THE REAL HISTORY OF THE PHOENIX WORKS
Jennifer Chibnall (Dr) Historical researcher for Lewes Phoenix Rising
I am grateful to the Lewes History Group and in particular to the work of local historians, Fiona Marsden, Sarah Hitchings, David Joyce, John Farrant, John Blackwell and Ron Martin, which informs this account. The errors are my own.
The effect of this application by Santon and Lewes District Council seems to be the suppression of the real industrial history of this town. The summary of the history of the Phoenix in the Planning Statement which is part of the application seems only to acknowledge any historic significance to the ‘Victorian’ ironworks.
Once ‘this heavy industry evolved and the ironworks became redundant, other uses such as warehousing and small scale manufacturing filled the void with a variety of light weight industrial buildings in the 1950’s/60’s’ (p.4) This fails to understand the importance of the development of steel work and engineering by Every’s in the early twentieth century and ignores the work of the East Sussex Engineering Company which is still vital in the living memory of people in the town.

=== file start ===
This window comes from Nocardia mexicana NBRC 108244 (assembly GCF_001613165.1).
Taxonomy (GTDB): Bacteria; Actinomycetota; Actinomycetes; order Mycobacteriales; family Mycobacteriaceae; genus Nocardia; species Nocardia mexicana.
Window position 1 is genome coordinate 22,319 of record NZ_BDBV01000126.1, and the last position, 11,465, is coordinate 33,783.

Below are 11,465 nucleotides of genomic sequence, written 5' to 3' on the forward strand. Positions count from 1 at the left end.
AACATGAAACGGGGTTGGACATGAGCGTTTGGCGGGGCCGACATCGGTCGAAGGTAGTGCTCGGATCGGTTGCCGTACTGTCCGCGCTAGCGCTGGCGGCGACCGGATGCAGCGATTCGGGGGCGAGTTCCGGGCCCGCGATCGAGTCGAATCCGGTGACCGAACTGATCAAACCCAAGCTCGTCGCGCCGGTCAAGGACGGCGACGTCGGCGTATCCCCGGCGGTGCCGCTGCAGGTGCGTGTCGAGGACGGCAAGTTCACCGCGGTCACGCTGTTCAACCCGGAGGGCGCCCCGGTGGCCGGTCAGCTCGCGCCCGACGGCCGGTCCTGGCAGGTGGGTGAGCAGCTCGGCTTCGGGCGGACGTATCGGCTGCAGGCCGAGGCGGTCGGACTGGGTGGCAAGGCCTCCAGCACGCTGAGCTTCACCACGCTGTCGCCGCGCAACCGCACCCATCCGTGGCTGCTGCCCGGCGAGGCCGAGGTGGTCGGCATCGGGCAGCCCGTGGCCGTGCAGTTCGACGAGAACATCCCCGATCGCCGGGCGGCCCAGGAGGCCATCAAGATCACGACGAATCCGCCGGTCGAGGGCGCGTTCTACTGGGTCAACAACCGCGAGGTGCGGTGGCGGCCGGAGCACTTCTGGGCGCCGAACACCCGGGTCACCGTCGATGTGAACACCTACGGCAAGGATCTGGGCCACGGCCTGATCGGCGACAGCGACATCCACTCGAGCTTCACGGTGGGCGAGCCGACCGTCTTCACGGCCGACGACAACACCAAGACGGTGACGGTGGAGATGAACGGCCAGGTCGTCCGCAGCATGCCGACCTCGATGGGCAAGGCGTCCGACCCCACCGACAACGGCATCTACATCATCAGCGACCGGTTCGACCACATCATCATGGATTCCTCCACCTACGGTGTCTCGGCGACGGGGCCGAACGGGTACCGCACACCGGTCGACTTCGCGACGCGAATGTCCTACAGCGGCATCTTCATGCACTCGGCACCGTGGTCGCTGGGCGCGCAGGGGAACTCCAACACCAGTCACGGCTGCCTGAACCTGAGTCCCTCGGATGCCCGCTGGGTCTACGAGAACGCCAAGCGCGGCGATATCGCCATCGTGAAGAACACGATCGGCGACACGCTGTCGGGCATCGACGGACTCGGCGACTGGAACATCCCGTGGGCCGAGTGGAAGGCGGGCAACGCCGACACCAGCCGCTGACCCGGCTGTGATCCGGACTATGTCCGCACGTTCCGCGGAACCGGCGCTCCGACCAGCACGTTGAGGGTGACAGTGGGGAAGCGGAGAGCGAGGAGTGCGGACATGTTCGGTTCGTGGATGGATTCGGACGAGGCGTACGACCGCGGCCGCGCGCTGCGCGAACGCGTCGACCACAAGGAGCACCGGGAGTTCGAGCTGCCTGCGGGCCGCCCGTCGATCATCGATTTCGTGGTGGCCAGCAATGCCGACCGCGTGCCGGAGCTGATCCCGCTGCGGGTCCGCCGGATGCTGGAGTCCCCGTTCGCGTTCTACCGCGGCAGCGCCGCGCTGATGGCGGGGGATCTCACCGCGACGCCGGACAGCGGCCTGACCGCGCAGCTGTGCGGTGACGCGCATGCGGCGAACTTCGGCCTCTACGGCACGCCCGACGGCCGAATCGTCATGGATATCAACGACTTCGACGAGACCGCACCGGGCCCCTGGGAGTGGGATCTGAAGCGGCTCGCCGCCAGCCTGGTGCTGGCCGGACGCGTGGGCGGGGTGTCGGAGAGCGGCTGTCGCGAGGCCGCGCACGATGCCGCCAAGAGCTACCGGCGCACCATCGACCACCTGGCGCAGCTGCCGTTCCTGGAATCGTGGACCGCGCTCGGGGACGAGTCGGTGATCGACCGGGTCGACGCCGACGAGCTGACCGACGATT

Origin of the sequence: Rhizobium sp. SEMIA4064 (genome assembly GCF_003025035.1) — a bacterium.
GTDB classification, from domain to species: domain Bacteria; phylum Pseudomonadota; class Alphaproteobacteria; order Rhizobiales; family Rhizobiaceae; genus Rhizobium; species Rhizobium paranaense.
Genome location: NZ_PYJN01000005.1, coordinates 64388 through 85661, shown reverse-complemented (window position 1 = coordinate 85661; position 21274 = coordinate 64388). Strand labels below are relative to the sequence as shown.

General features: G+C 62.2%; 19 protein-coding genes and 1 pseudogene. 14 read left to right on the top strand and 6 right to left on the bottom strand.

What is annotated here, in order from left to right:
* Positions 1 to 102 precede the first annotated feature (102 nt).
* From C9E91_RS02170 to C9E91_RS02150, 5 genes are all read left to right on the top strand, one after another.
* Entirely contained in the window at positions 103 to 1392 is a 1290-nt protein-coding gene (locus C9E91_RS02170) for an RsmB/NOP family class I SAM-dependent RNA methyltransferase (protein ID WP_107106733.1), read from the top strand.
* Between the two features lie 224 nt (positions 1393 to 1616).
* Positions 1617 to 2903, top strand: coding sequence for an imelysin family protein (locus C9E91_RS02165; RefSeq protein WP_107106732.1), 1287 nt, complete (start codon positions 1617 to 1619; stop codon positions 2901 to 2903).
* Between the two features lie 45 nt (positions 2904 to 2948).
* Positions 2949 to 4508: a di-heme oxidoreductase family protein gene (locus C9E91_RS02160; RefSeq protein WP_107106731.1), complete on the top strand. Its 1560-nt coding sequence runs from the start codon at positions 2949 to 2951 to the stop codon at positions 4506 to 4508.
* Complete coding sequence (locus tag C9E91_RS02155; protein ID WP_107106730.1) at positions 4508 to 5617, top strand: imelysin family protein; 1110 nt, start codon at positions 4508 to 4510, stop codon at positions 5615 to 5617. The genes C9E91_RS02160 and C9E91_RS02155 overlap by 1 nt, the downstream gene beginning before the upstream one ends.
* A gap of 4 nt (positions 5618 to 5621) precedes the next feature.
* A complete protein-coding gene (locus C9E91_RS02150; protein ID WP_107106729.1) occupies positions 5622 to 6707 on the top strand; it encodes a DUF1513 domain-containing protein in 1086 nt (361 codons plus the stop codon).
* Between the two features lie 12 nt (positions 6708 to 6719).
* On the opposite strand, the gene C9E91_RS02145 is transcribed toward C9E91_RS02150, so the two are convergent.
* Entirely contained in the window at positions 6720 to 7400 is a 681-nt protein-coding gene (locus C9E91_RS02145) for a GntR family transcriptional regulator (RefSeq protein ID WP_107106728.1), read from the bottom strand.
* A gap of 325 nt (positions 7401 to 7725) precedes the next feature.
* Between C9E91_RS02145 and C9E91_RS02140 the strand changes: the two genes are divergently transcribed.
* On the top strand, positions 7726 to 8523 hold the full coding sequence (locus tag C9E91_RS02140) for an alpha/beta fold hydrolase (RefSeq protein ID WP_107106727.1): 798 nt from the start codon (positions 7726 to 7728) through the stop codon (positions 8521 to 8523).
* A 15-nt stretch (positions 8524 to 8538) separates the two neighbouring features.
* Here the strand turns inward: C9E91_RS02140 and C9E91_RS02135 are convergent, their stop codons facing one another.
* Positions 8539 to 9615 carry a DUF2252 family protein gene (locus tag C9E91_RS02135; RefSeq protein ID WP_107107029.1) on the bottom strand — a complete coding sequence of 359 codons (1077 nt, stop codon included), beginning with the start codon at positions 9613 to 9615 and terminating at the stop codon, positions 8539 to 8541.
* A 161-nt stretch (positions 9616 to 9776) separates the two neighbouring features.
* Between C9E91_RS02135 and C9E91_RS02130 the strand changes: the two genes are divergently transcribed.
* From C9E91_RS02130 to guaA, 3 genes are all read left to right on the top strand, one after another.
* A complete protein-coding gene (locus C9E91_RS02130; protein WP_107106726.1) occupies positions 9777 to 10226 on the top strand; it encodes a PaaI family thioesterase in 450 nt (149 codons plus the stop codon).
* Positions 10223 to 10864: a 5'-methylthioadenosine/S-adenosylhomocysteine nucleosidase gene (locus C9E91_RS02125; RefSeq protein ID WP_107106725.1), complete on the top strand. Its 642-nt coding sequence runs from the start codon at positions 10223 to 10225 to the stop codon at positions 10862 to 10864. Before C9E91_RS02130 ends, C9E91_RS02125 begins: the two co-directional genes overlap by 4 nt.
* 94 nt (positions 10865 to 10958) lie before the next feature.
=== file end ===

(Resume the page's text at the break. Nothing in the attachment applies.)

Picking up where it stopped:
These flexible structures, designed and made in Lewes by Every’s to house the various manufacturing processes in which they engaged, are entirely suitable to be renovated. If the present worn out cladding is removed, the original structures can be exposed and clad in suitable modern materials. Thus they can continue to house many of the manufacturing, creative and community enterprises which now occupy the space and be ready to for those of the future. Santon’s plans make no secure provision for either. The ‘flexible workspace’ they provide is so loosely defined that it may actually all be retail space.
To replace these historic buildings with pastiche ‘industrial’ buildings, such as the ‘Chimney Building’ proposed in Santon’s development, actually confuses the understanding of their history and cannot be considered to comply with the requirements of the National Park. This development is too large to be designed with so little regard to the actual history of the site and its present use.